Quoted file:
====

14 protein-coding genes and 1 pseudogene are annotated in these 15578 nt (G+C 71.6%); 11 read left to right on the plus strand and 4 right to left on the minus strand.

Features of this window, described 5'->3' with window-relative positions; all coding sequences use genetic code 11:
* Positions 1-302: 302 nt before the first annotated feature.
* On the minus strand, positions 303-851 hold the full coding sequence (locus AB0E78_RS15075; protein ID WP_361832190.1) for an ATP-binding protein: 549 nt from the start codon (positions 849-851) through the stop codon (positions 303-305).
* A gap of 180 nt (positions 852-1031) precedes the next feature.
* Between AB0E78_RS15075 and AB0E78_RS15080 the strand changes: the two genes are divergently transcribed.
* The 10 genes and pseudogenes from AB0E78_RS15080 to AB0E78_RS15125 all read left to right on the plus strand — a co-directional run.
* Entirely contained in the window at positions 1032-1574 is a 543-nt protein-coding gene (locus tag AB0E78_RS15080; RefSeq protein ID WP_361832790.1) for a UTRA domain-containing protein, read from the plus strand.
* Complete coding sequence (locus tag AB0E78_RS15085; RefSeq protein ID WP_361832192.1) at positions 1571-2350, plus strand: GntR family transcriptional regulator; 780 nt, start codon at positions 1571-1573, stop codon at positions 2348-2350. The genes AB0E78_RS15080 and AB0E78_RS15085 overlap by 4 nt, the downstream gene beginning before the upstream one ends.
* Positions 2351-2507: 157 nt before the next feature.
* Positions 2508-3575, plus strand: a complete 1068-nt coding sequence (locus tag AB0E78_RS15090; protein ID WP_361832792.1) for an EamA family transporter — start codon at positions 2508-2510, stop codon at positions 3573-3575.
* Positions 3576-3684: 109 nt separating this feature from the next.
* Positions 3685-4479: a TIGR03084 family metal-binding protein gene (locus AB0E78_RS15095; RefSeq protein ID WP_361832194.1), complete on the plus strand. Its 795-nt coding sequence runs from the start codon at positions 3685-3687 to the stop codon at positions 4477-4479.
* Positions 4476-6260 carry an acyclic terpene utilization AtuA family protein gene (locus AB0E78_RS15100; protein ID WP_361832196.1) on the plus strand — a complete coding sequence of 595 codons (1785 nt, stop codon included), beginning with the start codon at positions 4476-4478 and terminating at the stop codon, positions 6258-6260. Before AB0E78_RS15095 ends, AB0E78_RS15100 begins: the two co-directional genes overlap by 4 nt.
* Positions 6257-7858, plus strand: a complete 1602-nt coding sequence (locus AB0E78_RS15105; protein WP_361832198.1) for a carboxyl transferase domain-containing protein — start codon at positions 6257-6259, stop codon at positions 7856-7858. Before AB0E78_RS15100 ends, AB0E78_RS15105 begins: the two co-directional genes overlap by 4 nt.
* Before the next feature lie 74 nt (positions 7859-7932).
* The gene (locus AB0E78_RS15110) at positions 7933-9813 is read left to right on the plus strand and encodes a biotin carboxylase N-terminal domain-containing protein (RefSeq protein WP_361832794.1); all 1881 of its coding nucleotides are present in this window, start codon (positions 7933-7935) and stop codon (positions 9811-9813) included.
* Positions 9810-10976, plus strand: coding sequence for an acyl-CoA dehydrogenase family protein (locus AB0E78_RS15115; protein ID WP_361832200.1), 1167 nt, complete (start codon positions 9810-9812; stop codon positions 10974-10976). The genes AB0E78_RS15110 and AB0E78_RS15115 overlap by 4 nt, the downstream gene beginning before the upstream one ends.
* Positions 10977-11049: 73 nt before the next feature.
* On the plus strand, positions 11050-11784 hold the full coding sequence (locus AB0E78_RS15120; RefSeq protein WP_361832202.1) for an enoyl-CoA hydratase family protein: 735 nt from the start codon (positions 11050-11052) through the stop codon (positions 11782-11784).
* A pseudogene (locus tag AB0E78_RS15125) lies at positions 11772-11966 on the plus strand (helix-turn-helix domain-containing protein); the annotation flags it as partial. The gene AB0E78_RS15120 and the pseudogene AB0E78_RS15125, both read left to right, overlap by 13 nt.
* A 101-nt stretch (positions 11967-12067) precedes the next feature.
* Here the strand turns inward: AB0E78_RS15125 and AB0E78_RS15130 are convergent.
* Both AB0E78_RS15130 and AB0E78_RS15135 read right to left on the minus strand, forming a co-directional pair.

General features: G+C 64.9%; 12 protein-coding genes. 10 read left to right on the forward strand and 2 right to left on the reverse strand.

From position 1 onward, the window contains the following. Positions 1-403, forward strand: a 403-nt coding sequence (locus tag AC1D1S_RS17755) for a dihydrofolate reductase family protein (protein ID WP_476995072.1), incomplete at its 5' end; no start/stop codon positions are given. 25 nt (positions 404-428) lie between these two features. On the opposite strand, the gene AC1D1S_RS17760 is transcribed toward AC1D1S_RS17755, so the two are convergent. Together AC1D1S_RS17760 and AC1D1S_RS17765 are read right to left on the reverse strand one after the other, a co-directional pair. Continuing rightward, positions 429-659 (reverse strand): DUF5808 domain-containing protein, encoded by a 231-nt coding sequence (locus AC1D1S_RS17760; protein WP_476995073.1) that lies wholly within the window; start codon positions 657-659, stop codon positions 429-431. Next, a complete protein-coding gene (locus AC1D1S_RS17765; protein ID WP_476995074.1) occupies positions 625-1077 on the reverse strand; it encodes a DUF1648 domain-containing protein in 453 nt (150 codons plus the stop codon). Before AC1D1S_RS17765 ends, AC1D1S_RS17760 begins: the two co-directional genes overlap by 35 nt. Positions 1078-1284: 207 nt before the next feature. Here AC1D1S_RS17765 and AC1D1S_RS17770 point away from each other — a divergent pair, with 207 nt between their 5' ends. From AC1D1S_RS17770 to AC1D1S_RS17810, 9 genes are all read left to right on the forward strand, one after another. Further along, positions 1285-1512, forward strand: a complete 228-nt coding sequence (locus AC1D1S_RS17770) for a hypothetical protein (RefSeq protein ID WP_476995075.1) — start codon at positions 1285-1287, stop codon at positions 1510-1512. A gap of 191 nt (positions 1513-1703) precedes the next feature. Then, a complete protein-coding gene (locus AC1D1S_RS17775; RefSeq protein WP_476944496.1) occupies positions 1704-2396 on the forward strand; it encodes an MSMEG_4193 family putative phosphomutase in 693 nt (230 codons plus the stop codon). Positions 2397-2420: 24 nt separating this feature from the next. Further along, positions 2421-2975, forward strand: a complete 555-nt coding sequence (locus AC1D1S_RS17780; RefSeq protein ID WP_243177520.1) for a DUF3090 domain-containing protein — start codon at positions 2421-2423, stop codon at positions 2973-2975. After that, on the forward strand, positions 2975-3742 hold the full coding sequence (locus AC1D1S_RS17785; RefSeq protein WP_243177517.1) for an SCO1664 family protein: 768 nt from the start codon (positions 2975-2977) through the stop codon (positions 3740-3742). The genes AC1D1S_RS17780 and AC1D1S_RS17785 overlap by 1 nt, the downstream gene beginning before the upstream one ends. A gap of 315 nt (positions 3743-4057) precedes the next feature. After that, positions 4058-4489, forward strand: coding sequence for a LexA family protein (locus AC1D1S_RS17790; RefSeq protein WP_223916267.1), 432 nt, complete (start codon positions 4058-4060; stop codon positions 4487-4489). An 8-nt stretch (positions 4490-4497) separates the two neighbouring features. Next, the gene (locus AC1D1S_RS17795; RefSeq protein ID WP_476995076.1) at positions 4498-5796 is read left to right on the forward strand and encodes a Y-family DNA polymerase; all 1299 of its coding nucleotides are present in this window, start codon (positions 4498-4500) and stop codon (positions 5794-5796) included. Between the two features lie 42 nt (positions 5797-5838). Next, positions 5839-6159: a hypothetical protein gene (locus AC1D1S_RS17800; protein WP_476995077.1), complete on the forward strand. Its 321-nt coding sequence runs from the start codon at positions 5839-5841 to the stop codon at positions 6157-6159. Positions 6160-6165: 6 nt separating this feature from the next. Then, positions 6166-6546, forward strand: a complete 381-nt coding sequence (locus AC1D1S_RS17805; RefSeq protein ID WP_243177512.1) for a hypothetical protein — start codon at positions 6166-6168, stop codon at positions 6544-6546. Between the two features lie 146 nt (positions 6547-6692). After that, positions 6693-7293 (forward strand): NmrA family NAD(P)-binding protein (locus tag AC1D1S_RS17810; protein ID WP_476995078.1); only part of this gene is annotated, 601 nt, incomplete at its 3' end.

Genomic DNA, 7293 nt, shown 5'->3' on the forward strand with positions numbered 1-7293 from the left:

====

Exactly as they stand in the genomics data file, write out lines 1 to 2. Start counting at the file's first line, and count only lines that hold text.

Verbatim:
14 protein-coding genes and 1 pseudogene are annotated in these 15578 nt (G+C 71.6%); 11 read left to right on the plus strand and 4 right to left on the minus strand.

Features of this window, described 5'->3' with window-relative positions; all coding sequences use genetic code 11: